Sun Cluster allows services to start or stop in a particular order.
Dependencies are a particular type of resource property. The
r_properties man page contains a list of resource
properties and their meanings. The
page has similar information for resource groups. In particular,
Resource_dependencies property specifies something
on which the resource is dependent.
Some resource group cluster commands are:
clrt register resource-type: Register a resource type.
clrt register -n node1name,node2name resource-type: Register a resource type to specific nodes.
clrt unregister resource-type: Unregister a resource type.
clrt list -v: List all resource types and their associated node lists.
clrt show resource-type: Display all information for a resource type.
clrg create -n node1name,node2name rgname: Create a resource group.
clrg delete rgname: Delete a resource group.
clrg set -p property-name rgname: Set a property.
clrg show -v rgname: Show resource group information.
clrs create -t HAStoragePlus -g rgname -p AffinityOn=true -p FilesystemMountPoints=/mountpoint resource-name
clrg online -M rgname
clrg switch -M -n nodename rgname
clrg offline rgname: Offline the resource, but leave it in a managed state.
clrg restart rgname
clrs disable resource-name: Disable a resource and its fault monitor.
clrs enable resource-name: Re-enable a resource and its fault monitor.
clrs clear -n nodename -f STOP_FAILED resource-name
clrs unmonitor resource-name: Disable the fault monitor, but leave resource running.
clrs monitor resource-name: Re-enable the fault monitor for a resource that is currently enabled.
clrg suspend rgname: Preserves online status of group, but does not continue monitoring.
clrg resume rgname: Resumes monitoring of a suspended group
clrg status: List status of resource groups.
clrs status -g rgname
A data service agent is a set of components that allow a data service to be monitored and fail over within the cluster. The agent includes methods for starting, stopping, monitoring, or failing the data service. It also includes a registration information file allowing the CCR to store the information about these methods in the CCR. This information is encapsulated as a resource type.
The fault monitors for a data sevice place the daemons under the control
of the process monitoring facility (
rpc.pmfd), and the service,
using client commands.
The public network uses
pnmd (Public Network Management
Daemon) and the IPMP
in.mpathd daemon to monitor and control the
public network addresses.
IPMP should be used to provide failovers for the public network paths.
The health of the IPMP elements can be monitored with
clrssa commands are used to
configure logical and shared hostnames, respectively.
clrslh create -g rgname logical-hostname
The "private," or "cluster transport" network is used to provide a heartbeat between the nodes so that they can determine which nodes are available. The cluster transport network is also used for traffic related to global devices.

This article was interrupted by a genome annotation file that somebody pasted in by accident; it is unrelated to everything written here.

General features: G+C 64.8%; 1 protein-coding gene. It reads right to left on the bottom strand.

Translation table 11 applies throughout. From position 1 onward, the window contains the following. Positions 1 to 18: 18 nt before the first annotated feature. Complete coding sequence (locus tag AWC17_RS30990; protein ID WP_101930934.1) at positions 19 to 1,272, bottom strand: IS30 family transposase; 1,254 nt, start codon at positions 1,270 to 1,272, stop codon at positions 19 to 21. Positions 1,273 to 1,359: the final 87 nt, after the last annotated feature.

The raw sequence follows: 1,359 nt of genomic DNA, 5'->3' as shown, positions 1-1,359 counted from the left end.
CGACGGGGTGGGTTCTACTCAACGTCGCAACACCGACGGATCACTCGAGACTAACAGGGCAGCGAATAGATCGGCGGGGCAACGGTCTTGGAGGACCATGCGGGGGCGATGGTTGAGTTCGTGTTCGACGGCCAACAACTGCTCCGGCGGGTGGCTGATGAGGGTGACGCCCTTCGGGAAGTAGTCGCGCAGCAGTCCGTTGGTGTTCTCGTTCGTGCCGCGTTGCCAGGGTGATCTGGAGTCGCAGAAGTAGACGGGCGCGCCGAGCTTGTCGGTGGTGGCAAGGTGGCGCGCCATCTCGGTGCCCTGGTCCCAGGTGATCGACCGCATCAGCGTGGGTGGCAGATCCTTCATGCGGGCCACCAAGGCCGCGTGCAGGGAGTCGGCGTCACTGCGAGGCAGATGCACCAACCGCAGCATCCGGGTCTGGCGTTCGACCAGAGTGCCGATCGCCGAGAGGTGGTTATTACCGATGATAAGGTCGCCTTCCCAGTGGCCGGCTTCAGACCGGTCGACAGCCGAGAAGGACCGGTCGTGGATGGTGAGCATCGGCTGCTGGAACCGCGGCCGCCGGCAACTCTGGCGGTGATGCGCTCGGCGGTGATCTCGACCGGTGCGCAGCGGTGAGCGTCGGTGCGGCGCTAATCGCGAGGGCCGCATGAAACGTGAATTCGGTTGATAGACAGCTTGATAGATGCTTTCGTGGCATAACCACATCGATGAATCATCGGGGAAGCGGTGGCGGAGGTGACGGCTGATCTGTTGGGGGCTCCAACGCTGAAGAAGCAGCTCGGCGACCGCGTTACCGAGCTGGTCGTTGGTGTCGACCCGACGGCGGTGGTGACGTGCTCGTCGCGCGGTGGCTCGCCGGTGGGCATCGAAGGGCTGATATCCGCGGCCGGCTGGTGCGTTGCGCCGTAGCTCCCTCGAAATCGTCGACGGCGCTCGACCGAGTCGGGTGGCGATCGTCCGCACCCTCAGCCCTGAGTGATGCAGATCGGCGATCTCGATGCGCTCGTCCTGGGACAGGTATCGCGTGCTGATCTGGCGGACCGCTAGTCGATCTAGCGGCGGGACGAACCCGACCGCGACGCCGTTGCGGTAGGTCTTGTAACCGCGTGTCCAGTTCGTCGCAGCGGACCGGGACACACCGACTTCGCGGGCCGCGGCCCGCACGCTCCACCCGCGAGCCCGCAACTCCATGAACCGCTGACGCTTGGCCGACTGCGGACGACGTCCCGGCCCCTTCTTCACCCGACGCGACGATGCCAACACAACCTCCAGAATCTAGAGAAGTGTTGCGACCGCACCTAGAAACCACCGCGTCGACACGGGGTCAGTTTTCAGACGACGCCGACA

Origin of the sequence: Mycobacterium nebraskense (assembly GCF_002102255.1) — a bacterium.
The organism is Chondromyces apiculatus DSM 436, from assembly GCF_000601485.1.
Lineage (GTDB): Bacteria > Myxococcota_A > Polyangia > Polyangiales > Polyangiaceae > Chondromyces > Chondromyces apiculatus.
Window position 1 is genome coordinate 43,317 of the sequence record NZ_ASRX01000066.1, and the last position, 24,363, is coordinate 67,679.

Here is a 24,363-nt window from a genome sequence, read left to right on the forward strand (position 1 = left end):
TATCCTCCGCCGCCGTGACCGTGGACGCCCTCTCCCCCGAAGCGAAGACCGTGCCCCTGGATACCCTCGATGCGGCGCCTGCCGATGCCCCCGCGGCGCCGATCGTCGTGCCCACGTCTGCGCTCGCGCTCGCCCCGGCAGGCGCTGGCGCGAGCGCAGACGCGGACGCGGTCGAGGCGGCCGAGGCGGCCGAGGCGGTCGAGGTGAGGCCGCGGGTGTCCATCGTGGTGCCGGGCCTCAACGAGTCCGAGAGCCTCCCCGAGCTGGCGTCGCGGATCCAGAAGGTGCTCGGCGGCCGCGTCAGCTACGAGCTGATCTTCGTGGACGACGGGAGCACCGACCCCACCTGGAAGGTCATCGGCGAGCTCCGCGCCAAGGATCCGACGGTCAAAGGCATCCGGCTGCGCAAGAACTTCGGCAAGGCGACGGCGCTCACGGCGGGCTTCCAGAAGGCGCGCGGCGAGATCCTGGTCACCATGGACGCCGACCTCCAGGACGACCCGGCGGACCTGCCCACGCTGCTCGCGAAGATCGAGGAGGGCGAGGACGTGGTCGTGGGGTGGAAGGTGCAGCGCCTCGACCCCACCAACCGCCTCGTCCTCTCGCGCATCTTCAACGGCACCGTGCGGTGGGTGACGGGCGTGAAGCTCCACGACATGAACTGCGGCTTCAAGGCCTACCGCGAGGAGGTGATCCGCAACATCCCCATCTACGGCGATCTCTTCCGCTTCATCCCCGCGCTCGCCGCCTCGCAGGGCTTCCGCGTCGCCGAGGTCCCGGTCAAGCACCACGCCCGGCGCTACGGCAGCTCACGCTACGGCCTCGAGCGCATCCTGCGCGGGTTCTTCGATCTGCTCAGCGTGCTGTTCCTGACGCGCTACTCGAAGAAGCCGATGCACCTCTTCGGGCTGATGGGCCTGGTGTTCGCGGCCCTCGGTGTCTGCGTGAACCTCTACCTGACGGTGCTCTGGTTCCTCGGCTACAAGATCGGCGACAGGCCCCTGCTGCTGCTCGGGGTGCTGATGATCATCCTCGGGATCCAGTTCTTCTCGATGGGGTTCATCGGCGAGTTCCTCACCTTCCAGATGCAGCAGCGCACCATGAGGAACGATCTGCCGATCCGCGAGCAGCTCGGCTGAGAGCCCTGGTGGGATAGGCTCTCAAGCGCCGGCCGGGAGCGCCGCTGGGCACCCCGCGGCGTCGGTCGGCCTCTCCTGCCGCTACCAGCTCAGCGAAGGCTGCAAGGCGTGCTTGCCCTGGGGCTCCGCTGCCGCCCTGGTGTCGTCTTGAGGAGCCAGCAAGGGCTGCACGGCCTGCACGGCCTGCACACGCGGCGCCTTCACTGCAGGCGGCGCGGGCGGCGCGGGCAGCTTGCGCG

While a 2-node cluster may use crossover cables to construct a private network, switches should be used for anything more than two nodes. (Ideally, separate switching equipment should be used for each path so that there is no single point of failure.)
The default base IP address is 172.16.0.0, and private networks are assigned subnets based on the results of the cluster setup.
Available network interfaces can be identified by using a combination of
dladm show-dev and
Private networks should be installed and configured using the
scinstall command during cluster configuration. Make sure that
the interfaces in question are connected, but down and unplumbed before
clsetup command also has menu options to
guide you through the private network setup process.
Alternatively, something like the following command string can be used to establish a private network:
clintr add nodename1:ifname
clintr add nodename2:ifname2
clintr add switchname
clintr add nodename1:ifname1,switchname
clintr add nodename2:ifname2,switchname
The health of the heartbeat networks can be checked with the
scstat -W command. The physical paths may be checked with
clintr status or
cluster status -t intr.
Sun Cluster uses a quorum voting system to prevent split-brain and cluster amnesia. The Sun Cluster documentation refers to "failure fencing" as the mechanism to prevent split-brain (where two nodes run the same service at the same time, leading to potential data corruption).
"Amnesia" occurs when a change is made to the cluster while a node is down, then that node attempts to bring up the cluster. This can result in the changes being forgotten, hence the use of the word "amnesia."
One result of this is that the last node to leave a cluster when it is shut down must be the first node to re-enter the cluster. Later in this section, we will discuss ways of circumventing this protection.
Quorum voting is defined by allowing each device one vote. A quorum device may be a cluster node, a specified external server running quorum software, or a disk or NAS device. A majority of all defined quorum votes is required in order to form a cluster. At least half of the quorum votes must be present in order for cluster services to remain in operation. (If a node cannot contact at least half of the quorum votes, it will panic. During the reboot, if a majority cannot be contacted, the boot process will be frozen. Nodes that are removed from the cluster due to a quorum problem also lose access to any shared file systems. This is called "data fencing" in the Sun Cluster documentation.)